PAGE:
President Joe Biden announced last Thursday a hard-earned bipartisan agreement with a group of 21 bipartisan Senators on an infrastructure plan that moves one of his top legislative priorities forward and validates his efforts to reach across the political aisle.
The proposal’s price tag at $973 billion over five years, or $1.2 trillion over eight years, is a scaled-back version, but still a significant piece of the President’s broader goals. The framework includes more than $500 billion in new spending and is being viewed by Democrats and some pundits as a door opener to the president’s more sweeping $4 trillion proposal for full-spectrum infrastructure programs.
Initial reaction to the bipartisan framework was met with some concern by Republicans when the President tied his agreement to support it to the passage of other large spending bills. The President later clarified that he would not make such a linkage. According to President Biden, the agreement is “a true bipartisan effort, breaking the ice that too often has kept us frozen in place.”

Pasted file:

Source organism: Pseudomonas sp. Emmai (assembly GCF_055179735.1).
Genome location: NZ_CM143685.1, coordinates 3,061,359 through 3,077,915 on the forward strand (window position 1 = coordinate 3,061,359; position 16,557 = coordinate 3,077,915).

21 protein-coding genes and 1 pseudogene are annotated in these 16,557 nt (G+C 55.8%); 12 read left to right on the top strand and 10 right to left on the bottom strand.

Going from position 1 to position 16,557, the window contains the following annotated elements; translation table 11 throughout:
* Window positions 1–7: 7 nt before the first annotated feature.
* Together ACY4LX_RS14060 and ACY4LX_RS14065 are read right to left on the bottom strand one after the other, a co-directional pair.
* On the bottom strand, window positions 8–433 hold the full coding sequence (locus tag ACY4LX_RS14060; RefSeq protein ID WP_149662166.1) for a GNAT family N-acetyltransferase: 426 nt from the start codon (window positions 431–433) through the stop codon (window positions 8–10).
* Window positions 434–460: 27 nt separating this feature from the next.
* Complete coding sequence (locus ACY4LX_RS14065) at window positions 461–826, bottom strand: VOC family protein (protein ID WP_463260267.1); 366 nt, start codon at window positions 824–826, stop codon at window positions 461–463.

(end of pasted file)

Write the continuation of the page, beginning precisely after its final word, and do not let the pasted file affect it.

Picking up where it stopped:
Funding the proposal is another area of compromise. Rather than Biden’s proposed, and much debated, corporate tax hike that Republicans oppose, or the gas tax increase that some Members of Congress favor but has been rejected by the President, funds for this plan would be tapped from a range of sources. Some funding is proposed to come from COVID-19 relief funds approved in 2020 but not yet spent, as well as untapped unemployment insurance funds. Other funds will be generated by going harder after-tax evaders by enabling better enforcement by the Internal Revenue Service. Other sources will also be considered as the bipartisan proposal continues to evolve and moves through Congress.
Meanwhile… in the House of Representatives, legislators are busy this week debating infrastructure legislation (combining the INVEST in America Act and the Water Infrastructure Bill), with a vote on final passage likely on Thursday (July 1st) before the House leaves for the 4th of July Recess.
ACPA will continue to support bi-partisan infrastructure efforts and remains cautiously optimistic that these recent developments are a good sign and another major step toward robust investment levels for our U.S. surface transportation infrastructure.
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